A New Way Out of the Prisoner's Dilemma: Cheat

Software agents use a strategy of covert collusion to win game theory championship; auctioneers beware

3 min read

10 November 2004--Within a certain obsessive breed of computer scientists, the geek equivalent of the World Series is a little known tournament called the Iterated Prisoner's Dilemma Competition.

Academics from around the globe struggle to devise the best strategy for tackling one of the fundamental problems in game theory, Prisoner's Dilemma, and then build artificially intelligent software "robots" to play their strategies in a competitive round-robin tournament. As it turns out, real-world situations from live auctions to nuclear standoffs can bear striking resemblance to this very simple game, and so it was no small matter when this year the longstanding champion of Iterated Prisoner's Dilemma had to settle for silver.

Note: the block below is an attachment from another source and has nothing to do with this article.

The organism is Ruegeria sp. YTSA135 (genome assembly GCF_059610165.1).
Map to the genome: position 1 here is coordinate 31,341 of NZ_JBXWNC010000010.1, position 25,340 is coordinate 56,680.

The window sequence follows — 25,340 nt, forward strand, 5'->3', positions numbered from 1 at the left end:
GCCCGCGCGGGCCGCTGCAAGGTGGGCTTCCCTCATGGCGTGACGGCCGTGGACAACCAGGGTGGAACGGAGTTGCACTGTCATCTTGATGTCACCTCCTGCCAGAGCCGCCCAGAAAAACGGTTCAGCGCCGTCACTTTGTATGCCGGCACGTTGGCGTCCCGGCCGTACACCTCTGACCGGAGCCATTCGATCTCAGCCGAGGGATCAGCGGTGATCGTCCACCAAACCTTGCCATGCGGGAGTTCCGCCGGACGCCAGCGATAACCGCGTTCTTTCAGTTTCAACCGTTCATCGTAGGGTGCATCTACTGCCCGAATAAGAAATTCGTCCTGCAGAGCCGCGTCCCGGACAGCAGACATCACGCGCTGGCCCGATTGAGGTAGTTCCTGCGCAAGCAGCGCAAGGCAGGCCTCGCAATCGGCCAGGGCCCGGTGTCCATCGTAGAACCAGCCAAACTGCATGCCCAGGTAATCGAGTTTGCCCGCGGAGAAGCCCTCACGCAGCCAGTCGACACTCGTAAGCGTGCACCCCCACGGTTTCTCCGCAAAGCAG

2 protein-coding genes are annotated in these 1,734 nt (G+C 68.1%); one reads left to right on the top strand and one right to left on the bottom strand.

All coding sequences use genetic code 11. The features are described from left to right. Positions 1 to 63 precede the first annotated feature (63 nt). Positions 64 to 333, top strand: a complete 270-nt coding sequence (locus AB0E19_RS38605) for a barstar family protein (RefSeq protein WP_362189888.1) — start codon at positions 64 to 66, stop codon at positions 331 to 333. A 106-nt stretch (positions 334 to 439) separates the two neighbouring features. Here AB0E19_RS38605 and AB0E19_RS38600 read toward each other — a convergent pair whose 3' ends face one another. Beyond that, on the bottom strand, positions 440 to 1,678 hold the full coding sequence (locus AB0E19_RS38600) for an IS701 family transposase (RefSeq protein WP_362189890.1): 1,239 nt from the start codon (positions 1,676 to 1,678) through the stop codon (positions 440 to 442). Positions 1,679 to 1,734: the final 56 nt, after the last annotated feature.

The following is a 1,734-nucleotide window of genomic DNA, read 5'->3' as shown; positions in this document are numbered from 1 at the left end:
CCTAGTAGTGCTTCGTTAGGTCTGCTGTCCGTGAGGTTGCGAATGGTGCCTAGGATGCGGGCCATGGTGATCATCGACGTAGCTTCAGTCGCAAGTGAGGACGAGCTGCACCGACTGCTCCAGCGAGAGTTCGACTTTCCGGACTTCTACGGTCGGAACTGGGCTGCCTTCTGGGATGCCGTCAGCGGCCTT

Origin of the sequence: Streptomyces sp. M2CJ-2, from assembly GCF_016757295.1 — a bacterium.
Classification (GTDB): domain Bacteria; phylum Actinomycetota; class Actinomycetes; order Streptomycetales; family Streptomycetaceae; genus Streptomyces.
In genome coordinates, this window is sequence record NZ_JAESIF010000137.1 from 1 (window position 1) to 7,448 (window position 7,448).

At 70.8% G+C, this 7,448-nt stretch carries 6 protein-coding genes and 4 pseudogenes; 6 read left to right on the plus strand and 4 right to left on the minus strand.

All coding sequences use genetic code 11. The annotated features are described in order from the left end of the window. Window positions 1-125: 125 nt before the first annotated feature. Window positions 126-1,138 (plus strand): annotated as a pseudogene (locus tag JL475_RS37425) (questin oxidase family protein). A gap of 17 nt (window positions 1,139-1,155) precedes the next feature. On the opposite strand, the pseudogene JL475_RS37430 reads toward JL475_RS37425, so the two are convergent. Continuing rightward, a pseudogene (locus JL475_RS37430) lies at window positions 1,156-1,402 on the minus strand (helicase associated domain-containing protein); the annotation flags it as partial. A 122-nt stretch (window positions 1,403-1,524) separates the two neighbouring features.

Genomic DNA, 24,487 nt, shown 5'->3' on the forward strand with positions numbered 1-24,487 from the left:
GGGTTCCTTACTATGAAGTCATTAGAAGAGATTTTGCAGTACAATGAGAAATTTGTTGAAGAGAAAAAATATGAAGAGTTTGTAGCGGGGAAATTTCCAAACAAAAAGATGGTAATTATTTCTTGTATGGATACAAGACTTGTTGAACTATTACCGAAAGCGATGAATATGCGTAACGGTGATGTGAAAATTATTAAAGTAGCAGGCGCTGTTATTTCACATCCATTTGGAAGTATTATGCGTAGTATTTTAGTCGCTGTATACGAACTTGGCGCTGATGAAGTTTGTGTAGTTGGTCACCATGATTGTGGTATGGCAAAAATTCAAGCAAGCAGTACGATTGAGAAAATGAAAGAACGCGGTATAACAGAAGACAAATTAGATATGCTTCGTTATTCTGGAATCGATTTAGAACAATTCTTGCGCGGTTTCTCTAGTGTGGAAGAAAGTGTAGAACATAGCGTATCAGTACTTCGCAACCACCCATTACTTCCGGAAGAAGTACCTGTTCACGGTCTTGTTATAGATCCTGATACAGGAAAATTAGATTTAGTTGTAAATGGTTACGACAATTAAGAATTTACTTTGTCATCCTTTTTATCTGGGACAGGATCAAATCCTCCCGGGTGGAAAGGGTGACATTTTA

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Why Functional Programming Should Be the Future of Software Development

It’s hard to learn, but your code will produce fewer nasty surprises

11 min read
A plate of spaghetti made from code
Shira Inbar

You’d expectthe longest and most costly phase in the lifecycle of a software product to be the initial development of the system, when all those great features are first imagined and then created. In fact, the hardest part comes later, during the maintenance phase. That’s when programmers pay the price for the shortcuts they took during development.

So why did they take shortcuts? Maybe they didn’t realize that they were cutting any corners. Only when their code was deployed and exercised by a lot of users did its hidden flaws come to light. And maybe the developers were rushed. Time-to-market pressures would almost guarantee that their software will contain more bugs than it would otherwise.

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